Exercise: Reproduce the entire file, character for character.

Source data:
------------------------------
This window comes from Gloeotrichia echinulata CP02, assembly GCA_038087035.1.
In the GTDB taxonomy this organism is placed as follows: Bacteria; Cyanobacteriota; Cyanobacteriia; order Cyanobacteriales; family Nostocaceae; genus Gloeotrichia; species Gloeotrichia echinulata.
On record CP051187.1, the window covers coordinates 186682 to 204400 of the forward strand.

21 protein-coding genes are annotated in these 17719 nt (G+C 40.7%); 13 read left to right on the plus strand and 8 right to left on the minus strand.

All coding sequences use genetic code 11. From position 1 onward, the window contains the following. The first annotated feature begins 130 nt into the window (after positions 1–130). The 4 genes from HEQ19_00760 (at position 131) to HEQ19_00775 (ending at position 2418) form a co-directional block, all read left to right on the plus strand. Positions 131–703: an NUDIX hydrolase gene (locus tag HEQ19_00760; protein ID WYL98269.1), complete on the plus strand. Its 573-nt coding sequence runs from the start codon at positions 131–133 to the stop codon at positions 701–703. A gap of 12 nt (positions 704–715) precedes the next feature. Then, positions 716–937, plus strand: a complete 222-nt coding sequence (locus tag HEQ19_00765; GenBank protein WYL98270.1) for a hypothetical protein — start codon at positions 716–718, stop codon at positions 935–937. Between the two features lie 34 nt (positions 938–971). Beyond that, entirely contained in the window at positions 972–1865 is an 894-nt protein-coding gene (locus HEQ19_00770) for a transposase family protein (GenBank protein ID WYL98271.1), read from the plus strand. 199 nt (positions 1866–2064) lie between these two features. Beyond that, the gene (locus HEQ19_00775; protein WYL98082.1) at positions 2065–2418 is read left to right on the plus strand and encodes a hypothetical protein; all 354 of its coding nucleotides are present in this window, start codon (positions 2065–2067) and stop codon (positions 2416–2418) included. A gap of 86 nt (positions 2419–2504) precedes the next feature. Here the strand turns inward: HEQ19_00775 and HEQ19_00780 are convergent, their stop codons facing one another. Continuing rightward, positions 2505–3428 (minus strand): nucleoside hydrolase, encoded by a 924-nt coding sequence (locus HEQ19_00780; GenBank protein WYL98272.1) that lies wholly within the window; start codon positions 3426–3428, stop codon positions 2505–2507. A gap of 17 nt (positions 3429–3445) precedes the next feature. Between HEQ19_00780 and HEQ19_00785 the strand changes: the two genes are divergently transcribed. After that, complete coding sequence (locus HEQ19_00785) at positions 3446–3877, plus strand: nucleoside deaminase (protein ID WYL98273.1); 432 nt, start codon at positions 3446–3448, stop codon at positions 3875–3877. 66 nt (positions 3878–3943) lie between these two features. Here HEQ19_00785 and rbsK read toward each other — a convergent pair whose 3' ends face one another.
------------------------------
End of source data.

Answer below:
This window comes from Gloeotrichia echinulata CP02, assembly GCA_038087035.1.
In the GTDB taxonomy this organism is placed as follows: Bacteria; Cyanobacteriota; Cyanobacteriia; order Cyanobacteriales; family Nostocaceae; genus Gloeotrichia; species Gloeotrichia echinulata.
On record CP051187.1, the window covers coordinates 186682 to 204400 of the forward strand.

21 protein-coding genes are annotated in these 17719 nt (G+C 40.7%); 13 read left to right on the plus strand and 8 right to left on the minus strand.

All coding sequences use genetic code 11. From position 1 onward, the window contains the following. The first annotated feature begins 130 nt into the window (after positions 1–130). The 4 genes from HEQ19_00760 (at position 131) to HEQ19_00775 (ending at position 2418) form a co-directional block, all read left to right on the plus strand. Positions 131–703: an NUDIX hydrolase gene (locus tag HEQ19_00760; protein ID WYL98269.1), complete on the plus strand. Its 573-nt coding sequence runs from the start codon at positions 131–133 to the stop codon at positions 701–703. A gap of 12 nt (positions 704–715) precedes the next feature. Then, positions 716–937, plus strand: a complete 222-nt coding sequence (locus tag HEQ19_00765; GenBank protein WYL98270.1) for a hypothetical protein — start codon at positions 716–718, stop codon at positions 935–937. Between the two features lie 34 nt (positions 938–971). Beyond that, entirely contained in the window at positions 972–1865 is an 894-nt protein-coding gene (locus HEQ19_00770) for a transposase family protein (GenBank protein ID WYL98271.1), read from the plus strand. 199 nt (positions 1866–2064) lie between these two features. Beyond that, the gene (locus HEQ19_00775; protein WYL98082.1) at positions 2065–2418 is read left to right on the plus strand and encodes a hypothetical protein; all 354 of its coding nucleotides are present in this window, start codon (positions 2065–2067) and stop codon (positions 2416–2418) included. A gap of 86 nt (positions 2419–2504) precedes the next feature. Here the strand turns inward: HEQ19_00775 and HEQ19_00780 are convergent, their stop codons facing one another. Continuing rightward, positions 2505–3428 (minus strand): nucleoside hydrolase, encoded by a 924-nt coding sequence (locus HEQ19_00780; GenBank protein WYL98272.1) that lies wholly within the window; start codon positions 3426–3428, stop codon positions 2505–2507. A gap of 17 nt (positions 3429–3445) precedes the next feature. Between HEQ19_00780 and HEQ19_00785 the strand changes: the two genes are divergently transcribed. After that, complete coding sequence (locus HEQ19_00785) at positions 3446–3877, plus strand: nucleoside deaminase (protein ID WYL98273.1); 432 nt, start codon at positions 3446–3448, stop codon at positions 3875–3877. 66 nt (positions 3878–3943) lie between these two features. Here HEQ19_00785 and rbsK read toward each other — a convergent pair whose 3' ends face one another.